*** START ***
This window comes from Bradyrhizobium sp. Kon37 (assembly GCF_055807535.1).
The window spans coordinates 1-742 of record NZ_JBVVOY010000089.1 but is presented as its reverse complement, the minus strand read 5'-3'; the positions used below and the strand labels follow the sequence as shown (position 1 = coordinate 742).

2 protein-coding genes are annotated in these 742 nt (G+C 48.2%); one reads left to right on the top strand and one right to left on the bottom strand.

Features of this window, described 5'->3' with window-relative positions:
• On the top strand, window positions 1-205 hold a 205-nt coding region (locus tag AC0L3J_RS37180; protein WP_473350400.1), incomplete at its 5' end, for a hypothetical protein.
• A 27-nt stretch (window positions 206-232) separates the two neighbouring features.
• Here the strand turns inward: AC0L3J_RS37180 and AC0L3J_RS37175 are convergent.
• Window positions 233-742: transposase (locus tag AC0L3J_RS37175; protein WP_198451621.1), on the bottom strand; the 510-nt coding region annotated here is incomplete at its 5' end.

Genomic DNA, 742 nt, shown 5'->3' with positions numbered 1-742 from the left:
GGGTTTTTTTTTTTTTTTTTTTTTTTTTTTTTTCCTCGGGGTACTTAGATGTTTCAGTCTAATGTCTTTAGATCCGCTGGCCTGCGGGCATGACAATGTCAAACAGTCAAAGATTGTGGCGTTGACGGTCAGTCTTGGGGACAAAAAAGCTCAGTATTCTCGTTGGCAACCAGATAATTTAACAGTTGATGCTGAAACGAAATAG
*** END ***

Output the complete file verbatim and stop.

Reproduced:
This window comes from Bradyrhizobium sp. Kon37 (assembly GCF_055807535.1).
The window spans coordinates 1-742 of record NZ_JBVVOY010000089.1 but is presented as its reverse complement, the minus strand read 5'-3'; the positions used below and the strand labels follow the sequence as shown (position 1 = coordinate 742).

2 protein-coding genes are annotated in these 742 nt (G+C 48.2%); one reads left to right on the top strand and one right to left on the bottom strand.

Features of this window, described 5'->3' with window-relative positions:
• On the top strand, window positions 1-205 hold a 205-nt coding region (locus tag AC0L3J_RS37180; protein WP_473350400.1), incomplete at its 5' end, for a hypothetical protein.
• A 27-nt stretch (window positions 206-232) separates the two neighbouring features.
• Here the strand turns inward: AC0L3J_RS37180 and AC0L3J_RS37175 are convergent.
• Window positions 233-742: transposase (locus tag AC0L3J_RS37175; protein WP_198451621.1), on the bottom strand; the 510-nt coding region annotated here is incomplete at its 5' end.

Genomic DNA, 742 nt, shown 5'->3' with positions numbered 1-742 from the left:
GGGTTTTTTTTTTTTTTTTTTTTTTTTTTTTTTCCTCGGGGTACTTAGATGTTTCAGTCTAATGTCTTTAGATCCGCTGGCCTGCGGGCATGACAATGTCAAACAGTCAAAGATTGTGGCGTTGACGGTCAGTCTTGGGGACAAAAAAGCTCAGTATTCTCGTTGGCAACCAGATAATTTAACAGTTGATGCTGAAACGAAATAG